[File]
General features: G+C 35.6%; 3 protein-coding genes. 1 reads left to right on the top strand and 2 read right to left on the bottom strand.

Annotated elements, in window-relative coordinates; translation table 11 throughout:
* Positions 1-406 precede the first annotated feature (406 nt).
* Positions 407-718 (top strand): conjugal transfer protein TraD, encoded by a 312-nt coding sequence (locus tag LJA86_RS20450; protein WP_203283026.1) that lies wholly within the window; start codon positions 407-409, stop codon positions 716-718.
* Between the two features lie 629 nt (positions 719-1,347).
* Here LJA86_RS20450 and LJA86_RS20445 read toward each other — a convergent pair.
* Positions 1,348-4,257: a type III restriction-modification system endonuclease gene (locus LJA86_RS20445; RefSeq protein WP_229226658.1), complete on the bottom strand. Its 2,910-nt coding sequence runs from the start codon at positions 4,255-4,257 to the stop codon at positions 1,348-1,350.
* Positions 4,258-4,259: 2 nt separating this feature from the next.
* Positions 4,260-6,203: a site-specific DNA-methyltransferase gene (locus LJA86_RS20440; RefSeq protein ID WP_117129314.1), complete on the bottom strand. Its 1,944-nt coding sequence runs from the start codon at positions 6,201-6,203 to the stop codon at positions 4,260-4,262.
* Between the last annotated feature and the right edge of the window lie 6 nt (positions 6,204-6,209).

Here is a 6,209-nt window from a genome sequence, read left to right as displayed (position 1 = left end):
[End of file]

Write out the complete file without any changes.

General features: G+C 35.6%; 3 protein-coding genes. 1 reads left to right on the top strand and 2 read right to left on the bottom strand.

Annotated elements, in window-relative coordinates; translation table 11 throughout:
* Positions 1-406 precede the first annotated feature (406 nt).
* Positions 407-718 (top strand): conjugal transfer protein TraD, encoded by a 312-nt coding sequence (locus tag LJA86_RS20450; protein WP_203283026.1) that lies wholly within the window; start codon positions 407-409, stop codon positions 716-718.
* Between the two features lie 629 nt (positions 719-1,347).
* Here LJA86_RS20450 and LJA86_RS20445 read toward each other — a convergent pair.
* Positions 1,348-4,257: a type III restriction-modification system endonuclease gene (locus LJA86_RS20445; RefSeq protein WP_229226658.1), complete on the bottom strand. Its 2,910-nt coding sequence runs from the start codon at positions 4,255-4,257 to the stop codon at positions 1,348-1,350.
* Positions 4,258-4,259: 2 nt separating this feature from the next.
* Positions 4,260-6,203: a site-specific DNA-methyltransferase gene (locus LJA86_RS20440; RefSeq protein ID WP_117129314.1), complete on the bottom strand. Its 1,944-nt coding sequence runs from the start codon at positions 6,201-6,203 to the stop codon at positions 4,260-4,262.
* Between the last annotated feature and the right edge of the window lie 6 nt (positions 6,204-6,209).

Here is a 6,209-nt window from a genome sequence, read left to right as displayed (position 1 = left end):